Much more is known about COVID-19 and pregnancy now that we’re a year into the pandemic.
Fortunately, in the majority of cases, SARS-CoV-2 infection during pregnancy turns out well. COVID-19 can be worsened, however, by the extra work of breathing and stress on the heart that occur with pregnancy.
Pregnant women with COVID-19 have twice the risk of admission to an intensive care unit, three times the risk of requiring mechanical ventilation and an increased probability of dying compared to uninfected pregnant women. Pregnant women with health problems
such as obesity, lung and heart issues are at the greatest risk for having problems.
For the most part, babies fare well if their mother becomes infected during pregnancy. There doesn’t seem to be any increase in birth defects or miscarriages. There is, however, a small rise in preterm deliveries associated with moderate to severe
COVID-19 during the later part of pregnancy. Most babies born to mothers infected test negative for the virus at birth. Even those that test positive do well.
In the past, pregnant women were denied vaccines out of fear for their unborn child. This is now felt to be unethical as each woman has the right to determine what is best for her and her child. When making such a decision, it is important to know a few
things about vaccines.
Most vaccines are safe for the mother and child during pregnancy. We now know it’s important that women receive a tetanus-diphtheria-pertussis and flu vaccine during pregnancy to protect themselves and their babies. We’ve stayed away from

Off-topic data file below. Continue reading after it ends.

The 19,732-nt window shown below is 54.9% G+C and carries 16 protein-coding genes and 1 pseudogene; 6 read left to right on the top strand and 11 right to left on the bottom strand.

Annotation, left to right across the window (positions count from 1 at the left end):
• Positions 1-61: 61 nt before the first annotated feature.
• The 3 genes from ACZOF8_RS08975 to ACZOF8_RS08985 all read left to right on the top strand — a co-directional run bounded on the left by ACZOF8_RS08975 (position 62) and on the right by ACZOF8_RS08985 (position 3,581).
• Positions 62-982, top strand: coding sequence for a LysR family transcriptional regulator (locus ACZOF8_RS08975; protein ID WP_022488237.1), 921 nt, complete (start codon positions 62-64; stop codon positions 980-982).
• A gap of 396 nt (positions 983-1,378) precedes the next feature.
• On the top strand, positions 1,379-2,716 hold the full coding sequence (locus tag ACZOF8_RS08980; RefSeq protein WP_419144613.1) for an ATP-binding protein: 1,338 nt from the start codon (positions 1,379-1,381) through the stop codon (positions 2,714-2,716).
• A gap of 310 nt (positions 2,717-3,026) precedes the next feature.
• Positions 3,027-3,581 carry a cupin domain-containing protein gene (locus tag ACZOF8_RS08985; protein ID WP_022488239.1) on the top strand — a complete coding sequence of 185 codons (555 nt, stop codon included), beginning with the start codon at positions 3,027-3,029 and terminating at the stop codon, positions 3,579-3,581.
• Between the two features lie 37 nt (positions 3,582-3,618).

giving weakened live virus vaccines such as the measles, mumps, rubella vaccine to pregnant women because of a theoretical risk of infecting the baby with a vaccine virus.
Over the decades, hundreds of thousands of pregnant women received these vaccines accidentally because they were unaware that they were pregnant. Their babies didn’t suffer any ill effects from the vaccinations.
The Pfizer and Moderna COVID-19 vaccines contain messenger RNA and are not live vaccines. Moderna has completed studies on pregnant animals and nothing of concern was found. Pfizer is performing similar animal studies. More information will become available
as the small number of volunteers who became pregnant on the Pfizer and Moderna clinical trials deliver. Vaccine trials specifically for pregnant women are just beginning.
The U.S. Centers for Disease Control and Prevention, the American College of Obstetricians and Gynecologists and the Society of Maternal-Fetal Medicine all recommend pregnant women be offered the vaccine.
It’s a pregnant woman’s personal decision whether to be vaccinated. Each mother should consider her risk of contracting the virus along with her medical conditions. Vaccinated or not, pregnant women should continue social distancing, wearing
masks and keeping up with their prenatal care.
Vaccine Smarts is written by Sealy Institute for Vaccine Sciences faculty members Drs. Megan Berman, an associate professor of internal medicine, and Richard Rupp, a professor of pediatrics at the University of Texas Medical Branch.
For questions about vaccines, email firstname.lastname@example.org.